Special Report: Botkinburg Three Months After The Storm

Special Report: Botkinburg Three Months After The Storm

County is rebuiliding and recovering after a strong spring tornado.
BOTKINBURG, AR-- Three months after an EF-2 tornado hit Van Buren County, the heartbreak still exists. But there are signs of progress as those in Botkinburg refuse to give up hope.

A story of survival....

Troy Sisco lost his home in the April 10 Botkinburg tornado.

"Me and my girlfriend were in the storm cellar," said Sisco.

Sisco  found safety from the storm inside the shelter.

"Within 10 feet of our cellar door, it twisted off 8-10 inches of hickory trees," said Sisco. 

After the storm, they came out meeting devastation face to face.

"The first thing that went through my mind was thank God that I was alive and safe and hope everyone else was," said Sisco's girlfrienf Miriam Meredith.

Sisco and Meredith now live together since her home wasn't damaged.

This story of survival and recovery like so many here.

County's response...

Judge Roger Hooper says the county's long term recovery committee is helping 27 families.

"The committee is made up of 5 ministers and justices of the peace and they have worked to help those underinsured or uninsured," said Hooper.

David Cook is the committee's chairman.

"It has been very difficult. It's like trying to eat an elephant one bite at a time. We work with each family case by case and we just take it one day at a time," said Cook.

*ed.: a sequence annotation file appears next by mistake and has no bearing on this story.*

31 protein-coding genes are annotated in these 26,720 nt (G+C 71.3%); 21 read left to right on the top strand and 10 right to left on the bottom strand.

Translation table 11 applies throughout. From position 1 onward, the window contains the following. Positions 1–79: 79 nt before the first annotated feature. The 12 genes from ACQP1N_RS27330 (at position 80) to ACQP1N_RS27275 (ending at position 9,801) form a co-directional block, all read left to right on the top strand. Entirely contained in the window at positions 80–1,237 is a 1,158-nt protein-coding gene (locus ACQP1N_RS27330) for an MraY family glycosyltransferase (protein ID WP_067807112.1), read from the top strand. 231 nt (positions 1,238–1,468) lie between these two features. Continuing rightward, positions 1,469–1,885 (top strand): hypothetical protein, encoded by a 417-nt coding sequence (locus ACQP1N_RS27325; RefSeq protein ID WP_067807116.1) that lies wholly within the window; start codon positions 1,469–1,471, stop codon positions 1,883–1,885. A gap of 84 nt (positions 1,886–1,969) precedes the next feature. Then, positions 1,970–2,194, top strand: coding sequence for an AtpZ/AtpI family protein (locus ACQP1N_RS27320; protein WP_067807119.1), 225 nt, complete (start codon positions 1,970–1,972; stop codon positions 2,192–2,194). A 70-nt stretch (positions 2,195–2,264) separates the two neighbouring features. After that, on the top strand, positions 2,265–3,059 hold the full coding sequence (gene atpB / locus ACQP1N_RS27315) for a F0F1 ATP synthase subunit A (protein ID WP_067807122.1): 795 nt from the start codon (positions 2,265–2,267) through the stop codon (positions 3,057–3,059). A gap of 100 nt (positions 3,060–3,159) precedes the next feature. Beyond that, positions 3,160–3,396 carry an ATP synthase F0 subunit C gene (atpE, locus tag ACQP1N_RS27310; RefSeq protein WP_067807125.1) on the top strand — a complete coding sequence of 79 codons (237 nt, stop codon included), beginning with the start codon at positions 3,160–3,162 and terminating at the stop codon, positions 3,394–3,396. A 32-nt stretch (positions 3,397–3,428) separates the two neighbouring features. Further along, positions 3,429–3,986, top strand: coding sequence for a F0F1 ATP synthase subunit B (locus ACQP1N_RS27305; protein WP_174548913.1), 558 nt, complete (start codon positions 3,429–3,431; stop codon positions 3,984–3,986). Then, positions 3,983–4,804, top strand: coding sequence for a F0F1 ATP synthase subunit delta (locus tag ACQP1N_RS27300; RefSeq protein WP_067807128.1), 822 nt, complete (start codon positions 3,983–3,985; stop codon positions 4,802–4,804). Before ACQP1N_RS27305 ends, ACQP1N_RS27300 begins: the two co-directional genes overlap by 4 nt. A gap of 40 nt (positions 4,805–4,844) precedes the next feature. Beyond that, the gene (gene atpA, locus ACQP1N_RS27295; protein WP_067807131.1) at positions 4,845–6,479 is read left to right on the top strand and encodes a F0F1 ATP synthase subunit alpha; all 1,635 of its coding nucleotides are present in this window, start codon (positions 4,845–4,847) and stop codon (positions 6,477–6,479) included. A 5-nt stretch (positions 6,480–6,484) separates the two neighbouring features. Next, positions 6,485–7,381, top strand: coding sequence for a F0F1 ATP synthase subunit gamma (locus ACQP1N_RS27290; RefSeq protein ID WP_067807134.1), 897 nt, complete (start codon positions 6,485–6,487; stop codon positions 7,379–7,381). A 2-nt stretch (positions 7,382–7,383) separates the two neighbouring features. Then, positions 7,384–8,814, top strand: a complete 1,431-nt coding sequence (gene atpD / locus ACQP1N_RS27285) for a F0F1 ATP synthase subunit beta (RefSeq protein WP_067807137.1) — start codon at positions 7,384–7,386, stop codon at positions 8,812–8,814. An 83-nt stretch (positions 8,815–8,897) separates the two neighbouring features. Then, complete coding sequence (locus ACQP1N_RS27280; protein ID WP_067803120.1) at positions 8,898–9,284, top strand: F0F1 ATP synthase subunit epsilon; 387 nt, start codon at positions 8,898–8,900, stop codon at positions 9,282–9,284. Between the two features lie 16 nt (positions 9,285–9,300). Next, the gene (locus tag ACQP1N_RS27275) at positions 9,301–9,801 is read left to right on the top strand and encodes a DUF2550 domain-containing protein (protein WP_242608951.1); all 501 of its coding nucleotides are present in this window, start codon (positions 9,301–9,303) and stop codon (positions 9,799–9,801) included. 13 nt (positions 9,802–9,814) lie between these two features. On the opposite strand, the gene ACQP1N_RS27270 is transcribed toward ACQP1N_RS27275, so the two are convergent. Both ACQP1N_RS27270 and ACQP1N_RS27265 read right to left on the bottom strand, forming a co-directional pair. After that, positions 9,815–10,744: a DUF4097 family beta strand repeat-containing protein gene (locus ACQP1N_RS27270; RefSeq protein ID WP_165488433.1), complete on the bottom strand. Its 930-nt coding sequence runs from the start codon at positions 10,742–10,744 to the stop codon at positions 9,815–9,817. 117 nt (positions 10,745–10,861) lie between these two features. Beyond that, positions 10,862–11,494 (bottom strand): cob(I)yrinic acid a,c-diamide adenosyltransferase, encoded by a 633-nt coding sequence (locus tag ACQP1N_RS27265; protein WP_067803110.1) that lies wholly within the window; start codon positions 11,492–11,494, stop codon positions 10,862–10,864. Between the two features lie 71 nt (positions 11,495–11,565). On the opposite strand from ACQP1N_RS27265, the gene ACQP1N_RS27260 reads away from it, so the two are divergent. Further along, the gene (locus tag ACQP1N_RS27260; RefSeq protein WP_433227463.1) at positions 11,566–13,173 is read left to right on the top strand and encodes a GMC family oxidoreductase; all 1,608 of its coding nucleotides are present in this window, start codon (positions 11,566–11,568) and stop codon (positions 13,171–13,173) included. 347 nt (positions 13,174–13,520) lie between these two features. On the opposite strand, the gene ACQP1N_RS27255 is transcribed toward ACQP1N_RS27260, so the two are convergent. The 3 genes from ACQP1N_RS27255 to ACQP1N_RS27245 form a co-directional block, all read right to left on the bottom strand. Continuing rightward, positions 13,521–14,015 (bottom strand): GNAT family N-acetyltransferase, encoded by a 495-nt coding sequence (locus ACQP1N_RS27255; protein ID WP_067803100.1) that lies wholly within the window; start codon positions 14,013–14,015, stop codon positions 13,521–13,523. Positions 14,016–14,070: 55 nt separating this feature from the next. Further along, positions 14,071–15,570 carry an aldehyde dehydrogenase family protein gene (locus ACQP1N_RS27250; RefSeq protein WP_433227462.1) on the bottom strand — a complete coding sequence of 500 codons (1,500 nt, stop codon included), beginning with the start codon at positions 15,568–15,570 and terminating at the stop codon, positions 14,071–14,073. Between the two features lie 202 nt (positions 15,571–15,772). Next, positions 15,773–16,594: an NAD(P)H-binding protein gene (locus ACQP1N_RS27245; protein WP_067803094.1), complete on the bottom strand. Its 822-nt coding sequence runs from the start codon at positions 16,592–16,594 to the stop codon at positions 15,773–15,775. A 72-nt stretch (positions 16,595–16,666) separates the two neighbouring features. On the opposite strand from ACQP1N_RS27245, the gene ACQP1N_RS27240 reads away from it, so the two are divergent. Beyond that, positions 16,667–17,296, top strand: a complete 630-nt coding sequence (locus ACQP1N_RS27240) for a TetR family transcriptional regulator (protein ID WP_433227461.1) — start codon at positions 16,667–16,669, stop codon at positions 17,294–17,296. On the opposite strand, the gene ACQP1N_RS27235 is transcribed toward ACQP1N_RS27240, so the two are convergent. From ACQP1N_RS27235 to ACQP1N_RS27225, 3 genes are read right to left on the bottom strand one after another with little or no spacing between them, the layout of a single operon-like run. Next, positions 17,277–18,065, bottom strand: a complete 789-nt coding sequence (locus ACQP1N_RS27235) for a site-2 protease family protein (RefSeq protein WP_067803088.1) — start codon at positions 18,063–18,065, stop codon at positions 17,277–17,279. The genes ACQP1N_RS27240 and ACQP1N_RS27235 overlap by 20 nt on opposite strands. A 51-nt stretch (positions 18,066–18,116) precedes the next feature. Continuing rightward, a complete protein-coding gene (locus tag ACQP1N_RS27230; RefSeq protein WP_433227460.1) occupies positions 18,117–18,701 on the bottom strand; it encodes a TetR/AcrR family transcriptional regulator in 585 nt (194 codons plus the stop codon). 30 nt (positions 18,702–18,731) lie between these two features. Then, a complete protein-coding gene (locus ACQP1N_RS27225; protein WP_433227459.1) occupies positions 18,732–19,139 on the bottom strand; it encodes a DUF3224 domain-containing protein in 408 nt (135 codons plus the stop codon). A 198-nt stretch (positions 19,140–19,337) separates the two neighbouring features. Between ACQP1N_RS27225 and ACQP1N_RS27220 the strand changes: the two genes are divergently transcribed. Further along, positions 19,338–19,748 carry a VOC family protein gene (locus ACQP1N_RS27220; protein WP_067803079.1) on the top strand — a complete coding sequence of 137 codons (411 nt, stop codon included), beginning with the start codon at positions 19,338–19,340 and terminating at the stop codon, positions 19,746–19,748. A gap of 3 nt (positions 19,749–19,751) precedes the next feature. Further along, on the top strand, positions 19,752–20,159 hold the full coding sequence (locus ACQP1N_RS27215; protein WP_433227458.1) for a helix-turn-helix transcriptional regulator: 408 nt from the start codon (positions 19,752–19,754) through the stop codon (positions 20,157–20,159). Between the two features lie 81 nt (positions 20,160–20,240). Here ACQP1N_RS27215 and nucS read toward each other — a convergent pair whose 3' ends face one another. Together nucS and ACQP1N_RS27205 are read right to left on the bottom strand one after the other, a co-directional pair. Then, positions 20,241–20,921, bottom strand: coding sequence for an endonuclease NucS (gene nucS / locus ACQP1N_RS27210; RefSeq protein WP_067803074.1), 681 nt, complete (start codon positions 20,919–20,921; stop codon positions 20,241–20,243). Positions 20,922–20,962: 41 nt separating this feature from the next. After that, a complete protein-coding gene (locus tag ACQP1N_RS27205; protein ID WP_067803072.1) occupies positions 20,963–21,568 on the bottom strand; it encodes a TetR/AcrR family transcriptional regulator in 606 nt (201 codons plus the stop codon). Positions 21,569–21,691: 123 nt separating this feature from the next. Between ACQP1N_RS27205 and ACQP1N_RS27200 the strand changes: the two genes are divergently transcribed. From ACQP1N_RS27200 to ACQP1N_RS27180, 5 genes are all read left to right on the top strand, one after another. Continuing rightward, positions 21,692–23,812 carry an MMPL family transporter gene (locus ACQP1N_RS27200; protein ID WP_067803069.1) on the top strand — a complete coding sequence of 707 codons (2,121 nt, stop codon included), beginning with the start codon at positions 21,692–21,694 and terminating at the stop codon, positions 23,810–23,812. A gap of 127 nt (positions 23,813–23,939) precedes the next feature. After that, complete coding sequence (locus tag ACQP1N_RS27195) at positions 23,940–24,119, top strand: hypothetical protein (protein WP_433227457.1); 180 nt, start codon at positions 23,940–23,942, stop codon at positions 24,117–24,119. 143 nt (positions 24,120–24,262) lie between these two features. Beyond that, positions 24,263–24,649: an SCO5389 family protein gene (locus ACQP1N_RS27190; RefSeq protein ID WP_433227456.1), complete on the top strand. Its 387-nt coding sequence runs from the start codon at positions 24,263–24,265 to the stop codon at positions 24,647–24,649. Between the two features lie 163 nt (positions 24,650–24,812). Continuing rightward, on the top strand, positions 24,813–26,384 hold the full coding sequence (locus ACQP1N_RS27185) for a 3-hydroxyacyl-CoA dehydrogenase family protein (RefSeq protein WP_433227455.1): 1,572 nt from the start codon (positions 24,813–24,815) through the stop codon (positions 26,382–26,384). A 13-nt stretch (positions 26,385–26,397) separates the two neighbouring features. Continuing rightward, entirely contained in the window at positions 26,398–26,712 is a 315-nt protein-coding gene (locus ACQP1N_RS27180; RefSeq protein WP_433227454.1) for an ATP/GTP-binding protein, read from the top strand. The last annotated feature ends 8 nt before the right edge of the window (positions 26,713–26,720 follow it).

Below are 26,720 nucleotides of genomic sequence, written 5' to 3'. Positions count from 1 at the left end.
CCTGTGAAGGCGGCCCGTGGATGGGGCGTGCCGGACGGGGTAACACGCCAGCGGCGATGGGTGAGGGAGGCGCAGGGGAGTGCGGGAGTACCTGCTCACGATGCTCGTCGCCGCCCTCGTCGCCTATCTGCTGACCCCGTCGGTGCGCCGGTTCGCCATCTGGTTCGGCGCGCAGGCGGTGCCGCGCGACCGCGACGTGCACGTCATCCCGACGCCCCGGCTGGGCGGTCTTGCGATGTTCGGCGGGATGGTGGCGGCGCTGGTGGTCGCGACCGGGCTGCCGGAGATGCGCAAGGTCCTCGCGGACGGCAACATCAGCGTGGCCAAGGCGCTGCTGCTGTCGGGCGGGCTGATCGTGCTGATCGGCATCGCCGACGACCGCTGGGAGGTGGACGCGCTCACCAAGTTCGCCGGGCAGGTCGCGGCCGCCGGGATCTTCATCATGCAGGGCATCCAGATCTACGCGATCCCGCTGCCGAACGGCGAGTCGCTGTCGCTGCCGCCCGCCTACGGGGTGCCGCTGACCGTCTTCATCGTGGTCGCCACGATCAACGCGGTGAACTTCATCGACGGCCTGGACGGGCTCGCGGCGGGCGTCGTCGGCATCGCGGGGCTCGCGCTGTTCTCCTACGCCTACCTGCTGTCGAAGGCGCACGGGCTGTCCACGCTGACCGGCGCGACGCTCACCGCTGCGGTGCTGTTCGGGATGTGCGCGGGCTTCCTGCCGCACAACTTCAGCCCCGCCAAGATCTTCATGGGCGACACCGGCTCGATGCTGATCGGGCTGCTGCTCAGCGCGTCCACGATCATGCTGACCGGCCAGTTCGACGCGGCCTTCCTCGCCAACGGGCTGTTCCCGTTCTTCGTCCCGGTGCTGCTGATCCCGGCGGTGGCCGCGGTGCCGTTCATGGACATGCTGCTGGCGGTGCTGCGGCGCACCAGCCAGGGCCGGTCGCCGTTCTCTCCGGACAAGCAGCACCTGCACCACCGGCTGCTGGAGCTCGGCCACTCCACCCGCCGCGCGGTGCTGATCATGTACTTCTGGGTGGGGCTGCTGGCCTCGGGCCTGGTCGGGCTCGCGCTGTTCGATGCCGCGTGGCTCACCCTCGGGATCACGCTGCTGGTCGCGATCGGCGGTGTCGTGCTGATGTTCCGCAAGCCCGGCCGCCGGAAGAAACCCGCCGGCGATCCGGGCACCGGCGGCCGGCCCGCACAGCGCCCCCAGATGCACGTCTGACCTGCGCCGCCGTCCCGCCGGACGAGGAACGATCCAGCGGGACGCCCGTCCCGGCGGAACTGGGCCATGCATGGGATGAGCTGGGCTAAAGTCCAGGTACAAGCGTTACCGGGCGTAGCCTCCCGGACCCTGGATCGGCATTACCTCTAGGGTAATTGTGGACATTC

County leaders say they have a come a long way in the recovery process, but there is still a lot of work to get done. 

A church destroyed...
Help is steadily flowing to the Botkinburg Foursquare Church.

Pastor Ester Bass says what happened back in April is a day he will never forget. But now Bass seems optimistic.

His church is now having services at Dennard Community Church, while Bass' sanctuary is being rebuilt. They hope to have it completed by January 2014.

"Its kinda like a man without a country when you got a pastor without a church," said Bass.

Moving forward....

Leaders say they are also focusing on reparing roads. 

The federal government did not declare the area a disaster site, so the county does not qualify for any federal aid.

The state is paying for 35-percent of the damage and the county will absorb the remaining costs.

Leaders say the damage is around $300,000.
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